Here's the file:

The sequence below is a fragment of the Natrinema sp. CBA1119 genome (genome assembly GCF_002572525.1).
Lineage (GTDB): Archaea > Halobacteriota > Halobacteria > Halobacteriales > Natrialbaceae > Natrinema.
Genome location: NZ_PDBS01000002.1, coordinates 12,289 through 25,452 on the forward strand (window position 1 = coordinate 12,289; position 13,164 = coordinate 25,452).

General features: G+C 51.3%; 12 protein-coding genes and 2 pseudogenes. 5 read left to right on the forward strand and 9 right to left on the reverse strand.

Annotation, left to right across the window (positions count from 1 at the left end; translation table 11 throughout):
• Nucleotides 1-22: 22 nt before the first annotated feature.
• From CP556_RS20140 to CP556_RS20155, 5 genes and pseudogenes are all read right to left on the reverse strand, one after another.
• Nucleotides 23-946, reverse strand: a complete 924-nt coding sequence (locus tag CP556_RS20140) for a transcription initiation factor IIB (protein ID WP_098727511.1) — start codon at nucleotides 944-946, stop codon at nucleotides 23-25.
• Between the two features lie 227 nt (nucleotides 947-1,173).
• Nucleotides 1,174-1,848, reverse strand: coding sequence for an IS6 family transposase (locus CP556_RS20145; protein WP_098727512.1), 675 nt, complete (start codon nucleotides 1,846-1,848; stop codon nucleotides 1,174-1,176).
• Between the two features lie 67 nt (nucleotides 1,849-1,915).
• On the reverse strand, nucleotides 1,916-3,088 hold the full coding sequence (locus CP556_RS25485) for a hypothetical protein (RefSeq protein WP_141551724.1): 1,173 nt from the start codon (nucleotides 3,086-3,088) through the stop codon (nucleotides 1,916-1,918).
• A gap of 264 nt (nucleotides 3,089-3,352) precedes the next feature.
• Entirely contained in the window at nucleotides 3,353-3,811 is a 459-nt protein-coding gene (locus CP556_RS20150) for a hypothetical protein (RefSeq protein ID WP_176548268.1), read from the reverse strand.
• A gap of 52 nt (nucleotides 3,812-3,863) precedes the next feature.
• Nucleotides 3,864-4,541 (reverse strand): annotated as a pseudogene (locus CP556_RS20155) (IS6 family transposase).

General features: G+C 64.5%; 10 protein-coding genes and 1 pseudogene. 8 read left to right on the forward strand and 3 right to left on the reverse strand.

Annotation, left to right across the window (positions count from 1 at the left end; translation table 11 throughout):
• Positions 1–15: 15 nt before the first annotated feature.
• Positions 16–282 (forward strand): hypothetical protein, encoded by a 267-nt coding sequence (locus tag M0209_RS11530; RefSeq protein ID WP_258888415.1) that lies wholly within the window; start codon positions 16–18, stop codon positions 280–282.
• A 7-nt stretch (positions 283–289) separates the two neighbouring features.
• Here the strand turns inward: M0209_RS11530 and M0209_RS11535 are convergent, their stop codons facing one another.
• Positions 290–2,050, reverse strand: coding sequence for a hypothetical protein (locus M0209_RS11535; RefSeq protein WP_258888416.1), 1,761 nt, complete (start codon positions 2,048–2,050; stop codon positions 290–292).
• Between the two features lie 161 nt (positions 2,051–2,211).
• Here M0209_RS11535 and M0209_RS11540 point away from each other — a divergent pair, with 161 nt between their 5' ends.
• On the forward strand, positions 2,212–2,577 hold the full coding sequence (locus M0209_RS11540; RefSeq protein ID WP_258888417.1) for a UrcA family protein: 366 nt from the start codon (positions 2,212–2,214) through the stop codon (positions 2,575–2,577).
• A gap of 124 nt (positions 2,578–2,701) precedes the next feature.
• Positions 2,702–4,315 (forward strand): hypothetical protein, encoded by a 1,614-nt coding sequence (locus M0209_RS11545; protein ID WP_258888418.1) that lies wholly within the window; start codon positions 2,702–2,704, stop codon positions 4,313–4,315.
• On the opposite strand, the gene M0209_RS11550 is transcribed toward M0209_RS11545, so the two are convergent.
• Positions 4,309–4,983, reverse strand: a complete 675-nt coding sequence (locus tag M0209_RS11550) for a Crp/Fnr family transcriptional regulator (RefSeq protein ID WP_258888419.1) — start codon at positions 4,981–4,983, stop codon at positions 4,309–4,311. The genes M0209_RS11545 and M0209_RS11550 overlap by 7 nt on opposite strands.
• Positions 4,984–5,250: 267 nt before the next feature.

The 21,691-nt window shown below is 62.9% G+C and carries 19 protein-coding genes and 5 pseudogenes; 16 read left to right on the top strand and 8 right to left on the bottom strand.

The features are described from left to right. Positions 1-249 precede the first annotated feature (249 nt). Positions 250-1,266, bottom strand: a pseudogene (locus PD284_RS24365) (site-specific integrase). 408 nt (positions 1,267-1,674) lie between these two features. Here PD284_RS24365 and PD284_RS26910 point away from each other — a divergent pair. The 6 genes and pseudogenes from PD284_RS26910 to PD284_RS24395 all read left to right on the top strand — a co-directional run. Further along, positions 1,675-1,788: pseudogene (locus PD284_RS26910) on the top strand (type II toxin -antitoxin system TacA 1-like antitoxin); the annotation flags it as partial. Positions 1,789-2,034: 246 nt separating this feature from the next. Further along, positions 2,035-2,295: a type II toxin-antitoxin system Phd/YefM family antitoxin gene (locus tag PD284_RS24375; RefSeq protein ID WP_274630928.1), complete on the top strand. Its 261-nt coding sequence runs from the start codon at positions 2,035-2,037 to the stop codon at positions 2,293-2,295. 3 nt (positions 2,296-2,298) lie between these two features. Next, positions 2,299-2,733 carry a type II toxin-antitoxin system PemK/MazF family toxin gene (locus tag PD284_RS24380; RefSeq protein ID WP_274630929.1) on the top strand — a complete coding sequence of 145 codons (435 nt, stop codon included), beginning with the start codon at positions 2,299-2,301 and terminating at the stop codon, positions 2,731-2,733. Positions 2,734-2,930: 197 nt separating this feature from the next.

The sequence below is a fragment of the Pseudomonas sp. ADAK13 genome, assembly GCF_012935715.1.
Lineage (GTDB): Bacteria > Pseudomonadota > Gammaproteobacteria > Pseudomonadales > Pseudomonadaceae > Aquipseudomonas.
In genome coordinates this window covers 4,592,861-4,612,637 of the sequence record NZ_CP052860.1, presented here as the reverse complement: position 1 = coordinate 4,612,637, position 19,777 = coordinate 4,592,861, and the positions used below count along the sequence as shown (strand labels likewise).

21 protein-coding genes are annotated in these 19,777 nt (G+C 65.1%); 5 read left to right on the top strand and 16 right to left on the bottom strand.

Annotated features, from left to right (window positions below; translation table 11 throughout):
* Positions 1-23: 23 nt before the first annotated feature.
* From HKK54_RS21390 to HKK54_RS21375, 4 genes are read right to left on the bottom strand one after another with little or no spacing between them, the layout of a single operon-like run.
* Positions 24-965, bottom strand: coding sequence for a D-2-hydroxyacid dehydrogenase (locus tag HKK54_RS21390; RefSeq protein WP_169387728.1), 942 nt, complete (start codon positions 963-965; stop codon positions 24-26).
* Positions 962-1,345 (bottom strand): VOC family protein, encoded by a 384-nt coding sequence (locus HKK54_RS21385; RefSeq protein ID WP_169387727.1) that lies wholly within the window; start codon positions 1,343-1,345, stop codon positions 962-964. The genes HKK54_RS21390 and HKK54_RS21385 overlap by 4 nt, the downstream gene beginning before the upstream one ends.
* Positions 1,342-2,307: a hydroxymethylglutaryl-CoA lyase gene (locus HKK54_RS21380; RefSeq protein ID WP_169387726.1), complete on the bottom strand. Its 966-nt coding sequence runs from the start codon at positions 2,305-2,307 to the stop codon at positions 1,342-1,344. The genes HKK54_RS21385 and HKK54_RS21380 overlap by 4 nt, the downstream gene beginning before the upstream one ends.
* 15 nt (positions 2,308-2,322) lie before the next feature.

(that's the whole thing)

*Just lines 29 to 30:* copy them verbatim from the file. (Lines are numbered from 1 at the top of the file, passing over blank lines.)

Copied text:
• On the opposite strand, the gene M0209_RS11550 is transcribed toward M0209_RS11545, so the two are convergent.
• Positions 4,309–4,983, reverse strand: a complete 675-nt coding sequence (locus tag M0209_RS11550) for a Crp/Fnr family transcriptional regulator (RefSeq protein ID WP_258888419.1) — start codon at positions 4,981–4,983, stop codon at positions 4,309–4,311. The genes M0209_RS11545 and M0209_RS11550 overlap by 7 nt on opposite strands.